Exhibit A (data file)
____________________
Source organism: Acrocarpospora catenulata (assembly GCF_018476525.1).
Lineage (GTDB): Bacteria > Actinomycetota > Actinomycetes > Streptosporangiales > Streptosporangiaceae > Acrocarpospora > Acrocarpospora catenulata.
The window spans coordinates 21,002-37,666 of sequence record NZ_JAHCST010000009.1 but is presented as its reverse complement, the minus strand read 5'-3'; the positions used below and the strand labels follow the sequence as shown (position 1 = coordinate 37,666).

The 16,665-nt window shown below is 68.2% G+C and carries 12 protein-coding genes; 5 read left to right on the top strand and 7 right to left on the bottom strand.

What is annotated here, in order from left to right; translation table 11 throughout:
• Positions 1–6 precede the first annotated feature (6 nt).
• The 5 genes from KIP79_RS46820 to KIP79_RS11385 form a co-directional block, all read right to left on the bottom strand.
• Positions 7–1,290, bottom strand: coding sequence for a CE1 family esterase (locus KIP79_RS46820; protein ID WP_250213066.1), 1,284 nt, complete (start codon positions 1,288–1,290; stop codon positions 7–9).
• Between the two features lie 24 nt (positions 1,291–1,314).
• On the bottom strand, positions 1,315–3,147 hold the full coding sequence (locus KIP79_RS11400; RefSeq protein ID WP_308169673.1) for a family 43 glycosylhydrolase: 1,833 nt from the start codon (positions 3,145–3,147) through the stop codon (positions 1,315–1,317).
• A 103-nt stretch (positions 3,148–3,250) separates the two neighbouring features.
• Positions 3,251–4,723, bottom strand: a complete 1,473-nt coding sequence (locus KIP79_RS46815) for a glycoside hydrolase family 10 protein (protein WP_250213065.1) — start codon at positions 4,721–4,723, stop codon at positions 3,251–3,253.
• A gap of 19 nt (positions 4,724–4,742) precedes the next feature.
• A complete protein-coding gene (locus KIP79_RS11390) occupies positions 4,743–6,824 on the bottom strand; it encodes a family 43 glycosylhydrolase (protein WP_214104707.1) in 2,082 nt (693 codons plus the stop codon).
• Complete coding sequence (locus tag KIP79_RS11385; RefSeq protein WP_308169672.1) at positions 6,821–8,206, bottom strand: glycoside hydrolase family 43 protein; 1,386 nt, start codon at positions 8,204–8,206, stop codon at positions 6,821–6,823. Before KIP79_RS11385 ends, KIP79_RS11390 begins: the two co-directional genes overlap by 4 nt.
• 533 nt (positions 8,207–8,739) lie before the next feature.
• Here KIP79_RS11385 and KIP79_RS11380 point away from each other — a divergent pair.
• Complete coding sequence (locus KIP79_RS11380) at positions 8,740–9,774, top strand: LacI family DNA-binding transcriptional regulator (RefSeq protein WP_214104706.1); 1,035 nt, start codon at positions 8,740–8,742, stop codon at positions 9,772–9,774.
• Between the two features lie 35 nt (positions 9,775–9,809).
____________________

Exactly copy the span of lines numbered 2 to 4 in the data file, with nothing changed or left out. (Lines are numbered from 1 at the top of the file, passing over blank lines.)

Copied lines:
Lineage (GTDB): Bacteria > Actinomycetota > Actinomycetes > Streptosporangiales > Streptosporangiaceae > Acrocarpospora > Acrocarpospora catenulata.
The window spans coordinates 21,002-37,666 of sequence record NZ_JAHCST010000009.1 but is presented as its reverse complement, the minus strand read 5'-3'; the positions used below and the strand labels follow the sequence as shown (position 1 = coordinate 37,666).

The 16,665-nt window shown below is 68.2% G+C and carries 12 protein-coding genes; 5 read left to right on the top strand and 7 right to left on the bottom strand.